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Passionate Sage: The Character and Legacy of John Adams” by Joseph J. Ellis was published in 1993.  Though it remains a relatively well-read title on our second president, in terms of sheer popularity and acclaim it has been overshadowed by more recent John Adams biographies. Of the modern books on Adams in my library (everything since Page Smith’s series) “Passionate Sage” is one of the oldest and seemingly the most unique.

Somewhat to my surprise, “Passionate Sage” is not actually a biography at all. Instead, it is more a character analysis of John Adams and, at times, almost as much a book of philosophy as of history.  That fact alone makes it no more or less interesting to me than the traditional Adams biographies I’m reading, but does make it difficult to directly compare this work to the others.

Ellis’ key thesis is quickly proposed: that John Adams (at least as of the date of publication) remains one of the most misunderstood and underappreciated of American’s Founding Fathers. In defending this thesis, Ellis uses his book to examine, explore, dissect, analyze and penetrate the character of Adams principally through his writings – to his wife Abigail, with his son John Quincy, with Thomas Jefferson during his retirement years and with multitudes of others.  Also used as evidence are his publications such as his Defence of the Constitutions of Government of the United States of America published in three parts in 1787 and his Thoughts on Governments which he wrote in 1776.

The first third or so of the book is essentially a compendium of the author’s conclusions on Adams – almost a summary I would expect to find at the end of a traditional biography.  This portion of the book often presumes a degree of familiarity with Adams which some readers may not possess. Mitigating this somewhat is the fact that the author’s line of reasoning is laid before the reader in significant detail, with reference back to primary sources.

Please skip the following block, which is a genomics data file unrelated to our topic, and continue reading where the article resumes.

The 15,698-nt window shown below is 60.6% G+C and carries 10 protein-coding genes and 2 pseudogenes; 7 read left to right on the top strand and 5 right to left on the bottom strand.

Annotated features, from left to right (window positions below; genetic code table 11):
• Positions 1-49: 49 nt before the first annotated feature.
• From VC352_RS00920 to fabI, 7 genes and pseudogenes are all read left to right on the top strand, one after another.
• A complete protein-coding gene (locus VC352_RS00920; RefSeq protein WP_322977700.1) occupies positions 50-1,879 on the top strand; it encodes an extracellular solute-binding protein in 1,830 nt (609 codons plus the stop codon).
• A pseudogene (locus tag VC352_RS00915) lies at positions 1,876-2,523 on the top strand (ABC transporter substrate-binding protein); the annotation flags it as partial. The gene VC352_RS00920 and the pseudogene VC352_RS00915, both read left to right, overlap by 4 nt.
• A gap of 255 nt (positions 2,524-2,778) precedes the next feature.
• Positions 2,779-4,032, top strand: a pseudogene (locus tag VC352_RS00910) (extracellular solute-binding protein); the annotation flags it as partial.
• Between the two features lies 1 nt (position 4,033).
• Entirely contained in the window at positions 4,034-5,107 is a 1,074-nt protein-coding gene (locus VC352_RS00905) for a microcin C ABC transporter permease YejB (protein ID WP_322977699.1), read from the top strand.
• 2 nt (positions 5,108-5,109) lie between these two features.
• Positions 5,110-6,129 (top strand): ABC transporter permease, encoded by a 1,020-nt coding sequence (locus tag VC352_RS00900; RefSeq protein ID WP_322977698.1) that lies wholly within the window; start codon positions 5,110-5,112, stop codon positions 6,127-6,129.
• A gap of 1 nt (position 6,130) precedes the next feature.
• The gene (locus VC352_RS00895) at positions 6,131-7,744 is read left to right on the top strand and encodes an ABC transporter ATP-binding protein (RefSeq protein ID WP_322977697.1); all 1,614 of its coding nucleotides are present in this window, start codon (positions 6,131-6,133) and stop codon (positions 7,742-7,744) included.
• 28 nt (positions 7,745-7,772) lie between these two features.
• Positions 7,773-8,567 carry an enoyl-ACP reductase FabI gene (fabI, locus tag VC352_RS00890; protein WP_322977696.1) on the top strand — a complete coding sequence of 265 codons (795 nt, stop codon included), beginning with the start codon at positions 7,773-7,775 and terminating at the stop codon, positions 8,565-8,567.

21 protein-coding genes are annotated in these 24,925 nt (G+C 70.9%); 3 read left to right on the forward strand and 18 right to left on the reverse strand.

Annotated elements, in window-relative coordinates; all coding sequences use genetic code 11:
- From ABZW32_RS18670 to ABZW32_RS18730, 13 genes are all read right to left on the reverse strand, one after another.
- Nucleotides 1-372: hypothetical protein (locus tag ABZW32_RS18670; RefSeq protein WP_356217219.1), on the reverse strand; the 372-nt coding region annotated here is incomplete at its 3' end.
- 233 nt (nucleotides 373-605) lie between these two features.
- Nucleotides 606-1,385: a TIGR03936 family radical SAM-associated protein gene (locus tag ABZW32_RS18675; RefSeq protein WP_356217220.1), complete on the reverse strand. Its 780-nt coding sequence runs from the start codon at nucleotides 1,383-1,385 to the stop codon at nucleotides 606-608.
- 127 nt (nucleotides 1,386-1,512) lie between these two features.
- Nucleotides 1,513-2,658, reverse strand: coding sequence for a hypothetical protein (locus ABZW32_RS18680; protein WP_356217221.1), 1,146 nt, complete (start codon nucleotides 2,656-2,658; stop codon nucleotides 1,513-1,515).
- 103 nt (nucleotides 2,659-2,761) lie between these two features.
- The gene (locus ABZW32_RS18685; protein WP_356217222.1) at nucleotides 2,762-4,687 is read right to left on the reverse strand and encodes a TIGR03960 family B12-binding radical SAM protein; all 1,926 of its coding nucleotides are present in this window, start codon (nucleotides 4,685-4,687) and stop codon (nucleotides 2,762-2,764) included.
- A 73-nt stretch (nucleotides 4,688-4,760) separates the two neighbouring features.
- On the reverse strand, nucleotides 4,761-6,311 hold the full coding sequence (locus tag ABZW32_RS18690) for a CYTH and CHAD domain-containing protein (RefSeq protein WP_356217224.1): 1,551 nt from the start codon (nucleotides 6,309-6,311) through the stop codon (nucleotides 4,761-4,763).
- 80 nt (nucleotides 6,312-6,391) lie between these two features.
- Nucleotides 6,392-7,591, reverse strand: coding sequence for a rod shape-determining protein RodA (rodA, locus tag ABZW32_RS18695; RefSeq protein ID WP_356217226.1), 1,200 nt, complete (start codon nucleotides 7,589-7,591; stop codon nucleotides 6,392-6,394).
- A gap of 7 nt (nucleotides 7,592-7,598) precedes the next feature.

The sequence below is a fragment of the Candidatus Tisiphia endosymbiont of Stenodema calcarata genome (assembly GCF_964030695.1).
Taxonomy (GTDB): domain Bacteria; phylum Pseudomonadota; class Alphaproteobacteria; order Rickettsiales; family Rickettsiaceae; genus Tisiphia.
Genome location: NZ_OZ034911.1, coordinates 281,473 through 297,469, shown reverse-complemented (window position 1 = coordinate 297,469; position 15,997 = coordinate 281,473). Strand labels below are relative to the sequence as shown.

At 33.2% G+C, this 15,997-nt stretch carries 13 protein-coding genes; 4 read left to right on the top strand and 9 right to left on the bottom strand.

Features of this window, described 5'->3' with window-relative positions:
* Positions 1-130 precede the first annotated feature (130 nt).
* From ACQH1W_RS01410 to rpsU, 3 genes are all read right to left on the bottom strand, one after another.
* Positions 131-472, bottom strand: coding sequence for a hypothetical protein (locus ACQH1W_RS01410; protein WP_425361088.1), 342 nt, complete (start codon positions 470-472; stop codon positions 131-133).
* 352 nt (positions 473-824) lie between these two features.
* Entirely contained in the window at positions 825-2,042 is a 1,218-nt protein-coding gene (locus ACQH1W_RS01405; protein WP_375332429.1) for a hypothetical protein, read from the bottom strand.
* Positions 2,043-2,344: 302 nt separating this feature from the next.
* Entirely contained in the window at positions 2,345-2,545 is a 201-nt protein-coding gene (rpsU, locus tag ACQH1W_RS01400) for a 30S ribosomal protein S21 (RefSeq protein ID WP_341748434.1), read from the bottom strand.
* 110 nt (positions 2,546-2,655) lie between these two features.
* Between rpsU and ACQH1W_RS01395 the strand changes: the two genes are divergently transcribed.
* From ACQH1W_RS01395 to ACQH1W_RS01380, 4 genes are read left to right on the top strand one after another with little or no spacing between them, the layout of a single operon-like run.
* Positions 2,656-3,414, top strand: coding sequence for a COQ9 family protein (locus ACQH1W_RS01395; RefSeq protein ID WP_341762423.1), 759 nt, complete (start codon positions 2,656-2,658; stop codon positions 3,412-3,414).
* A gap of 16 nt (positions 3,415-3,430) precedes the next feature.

The mid-section of the book was a thoughtful, but often dry and overly academic, discourse on Adams’ political philosophies as revealed through his “retirement years” letters with Thomas Jefferson (written between 1812 and 1826, when they both died) and his correspondence with (and reaction to) John Taylor who in 1814 wrote a comprehensive critique of Adams’ three-volume Defence work nearly thirty years earlier.  Though quite interesting at times, this portion of his book often leaves the casual reader bogged down in detail which seems unnecessary to all but the doctoral-level history (or philosophy) student.

The remainder of the book covers the last decade or so of John Adams’ life, focusing particularly on his political philosophies and core principles as evidenced by his letters to son John Quincy and daughter-in-law Louisa Catherine, who in later years almost seemed to serve as a surrogate Abigail (before her death in 1818 she had been John’s most reliable correspondent).

Overall, “Passionate Sage” proves to be a successful, thought-provoking analysis of John Adams, published a decade before the better-known McCullough book and some fifteen years before the HBO mini-series which popularized this early American hero.  Though it is not a biography of Adams, at its core it is an interesting and convincing book. Unfortunately, it often wandered a bit within chapters and explored tangents with unnecessary fervor.  In addition, I often had the sense when reading this book of being in class, taking notes furiously while listening to a lecturing professor, hoping for everything to become clear in the end.  And in the end, the core message is clear, but the journey was not carefree or unobstructed.

For the serious student of political philosophy or someone wishing to more finely calibrate Adam’s political perspectives against those of his peers, “Passionate Sage” is a well-argued and thorough analysis. For its purpose it is, without a doubt, an excellent book. But for the more casual reader of history, or someone seeking a good introduction to the life and times of John Adams, there are several better places to begin the journey.

Overall rating: 3¾ stars

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